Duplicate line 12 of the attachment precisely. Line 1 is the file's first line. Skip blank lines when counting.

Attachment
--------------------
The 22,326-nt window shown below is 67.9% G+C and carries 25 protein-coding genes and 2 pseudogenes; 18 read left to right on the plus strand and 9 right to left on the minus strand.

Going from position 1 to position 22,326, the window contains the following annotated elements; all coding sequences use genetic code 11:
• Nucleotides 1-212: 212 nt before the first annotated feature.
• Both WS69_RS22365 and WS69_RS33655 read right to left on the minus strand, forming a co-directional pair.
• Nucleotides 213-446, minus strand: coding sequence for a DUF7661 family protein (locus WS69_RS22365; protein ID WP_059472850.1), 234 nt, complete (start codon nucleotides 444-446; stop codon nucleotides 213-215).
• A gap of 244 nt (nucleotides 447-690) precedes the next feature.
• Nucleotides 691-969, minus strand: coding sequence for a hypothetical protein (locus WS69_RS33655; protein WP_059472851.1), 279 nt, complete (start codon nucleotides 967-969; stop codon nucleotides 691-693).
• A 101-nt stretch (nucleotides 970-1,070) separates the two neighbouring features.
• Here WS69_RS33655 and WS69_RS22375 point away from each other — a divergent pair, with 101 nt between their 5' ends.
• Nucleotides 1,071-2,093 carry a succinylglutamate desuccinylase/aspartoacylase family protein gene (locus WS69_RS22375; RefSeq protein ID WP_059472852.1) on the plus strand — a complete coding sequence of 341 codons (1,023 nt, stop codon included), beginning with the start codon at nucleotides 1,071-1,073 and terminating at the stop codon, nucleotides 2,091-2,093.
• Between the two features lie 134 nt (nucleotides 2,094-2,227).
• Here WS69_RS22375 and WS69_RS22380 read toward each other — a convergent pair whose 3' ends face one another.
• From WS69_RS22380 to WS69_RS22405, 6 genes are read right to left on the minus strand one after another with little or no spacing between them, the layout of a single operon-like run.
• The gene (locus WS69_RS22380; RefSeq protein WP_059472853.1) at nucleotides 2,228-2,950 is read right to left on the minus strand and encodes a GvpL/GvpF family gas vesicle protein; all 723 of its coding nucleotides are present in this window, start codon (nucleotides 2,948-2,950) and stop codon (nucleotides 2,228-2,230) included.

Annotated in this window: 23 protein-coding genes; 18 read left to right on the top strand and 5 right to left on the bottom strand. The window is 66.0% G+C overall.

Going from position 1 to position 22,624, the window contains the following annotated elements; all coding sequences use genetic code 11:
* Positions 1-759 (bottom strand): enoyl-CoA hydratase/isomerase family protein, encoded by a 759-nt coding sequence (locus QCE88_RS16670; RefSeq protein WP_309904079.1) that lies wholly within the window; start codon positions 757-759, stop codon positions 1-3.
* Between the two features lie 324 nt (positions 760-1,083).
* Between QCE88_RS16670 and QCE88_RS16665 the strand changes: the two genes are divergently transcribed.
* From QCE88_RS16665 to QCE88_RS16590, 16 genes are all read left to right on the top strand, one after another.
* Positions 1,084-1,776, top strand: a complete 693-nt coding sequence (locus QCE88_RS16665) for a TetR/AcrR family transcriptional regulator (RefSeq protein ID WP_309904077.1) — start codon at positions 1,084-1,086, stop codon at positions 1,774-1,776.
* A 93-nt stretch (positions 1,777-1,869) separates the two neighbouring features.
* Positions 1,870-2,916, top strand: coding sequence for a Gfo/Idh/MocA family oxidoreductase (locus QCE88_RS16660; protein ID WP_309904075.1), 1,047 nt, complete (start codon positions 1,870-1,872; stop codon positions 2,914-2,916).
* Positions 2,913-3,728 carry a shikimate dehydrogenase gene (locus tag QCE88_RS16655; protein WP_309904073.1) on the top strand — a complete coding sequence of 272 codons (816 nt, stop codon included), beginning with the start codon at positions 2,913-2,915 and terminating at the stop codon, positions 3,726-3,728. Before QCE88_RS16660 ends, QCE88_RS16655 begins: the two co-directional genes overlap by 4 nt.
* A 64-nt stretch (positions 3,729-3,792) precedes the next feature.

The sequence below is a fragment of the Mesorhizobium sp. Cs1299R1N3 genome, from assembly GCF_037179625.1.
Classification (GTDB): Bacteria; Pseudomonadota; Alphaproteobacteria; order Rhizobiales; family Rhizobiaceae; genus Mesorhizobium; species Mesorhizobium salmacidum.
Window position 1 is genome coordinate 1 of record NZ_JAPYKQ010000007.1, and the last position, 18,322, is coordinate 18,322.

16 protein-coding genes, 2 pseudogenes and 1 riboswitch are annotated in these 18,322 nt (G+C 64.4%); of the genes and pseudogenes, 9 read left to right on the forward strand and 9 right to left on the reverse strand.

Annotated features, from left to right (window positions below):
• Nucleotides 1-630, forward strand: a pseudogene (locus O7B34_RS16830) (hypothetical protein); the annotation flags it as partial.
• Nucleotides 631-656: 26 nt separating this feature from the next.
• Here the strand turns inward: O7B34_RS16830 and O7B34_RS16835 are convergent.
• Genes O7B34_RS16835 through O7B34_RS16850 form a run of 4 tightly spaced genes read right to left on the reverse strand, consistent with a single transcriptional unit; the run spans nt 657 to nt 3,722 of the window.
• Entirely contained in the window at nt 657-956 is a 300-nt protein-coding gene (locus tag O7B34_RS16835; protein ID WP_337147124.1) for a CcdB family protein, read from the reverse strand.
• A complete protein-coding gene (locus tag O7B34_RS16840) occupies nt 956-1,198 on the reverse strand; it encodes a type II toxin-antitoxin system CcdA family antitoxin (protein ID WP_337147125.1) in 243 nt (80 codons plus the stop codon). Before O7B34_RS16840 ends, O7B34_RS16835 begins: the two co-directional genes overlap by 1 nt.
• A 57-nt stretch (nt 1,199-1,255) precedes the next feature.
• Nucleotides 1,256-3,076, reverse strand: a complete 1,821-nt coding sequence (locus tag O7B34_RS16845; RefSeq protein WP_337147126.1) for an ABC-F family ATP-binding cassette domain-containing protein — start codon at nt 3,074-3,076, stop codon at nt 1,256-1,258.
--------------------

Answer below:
• Here WS69_RS22375 and WS69_RS22380 read toward each other — a convergent pair whose 3' ends face one another.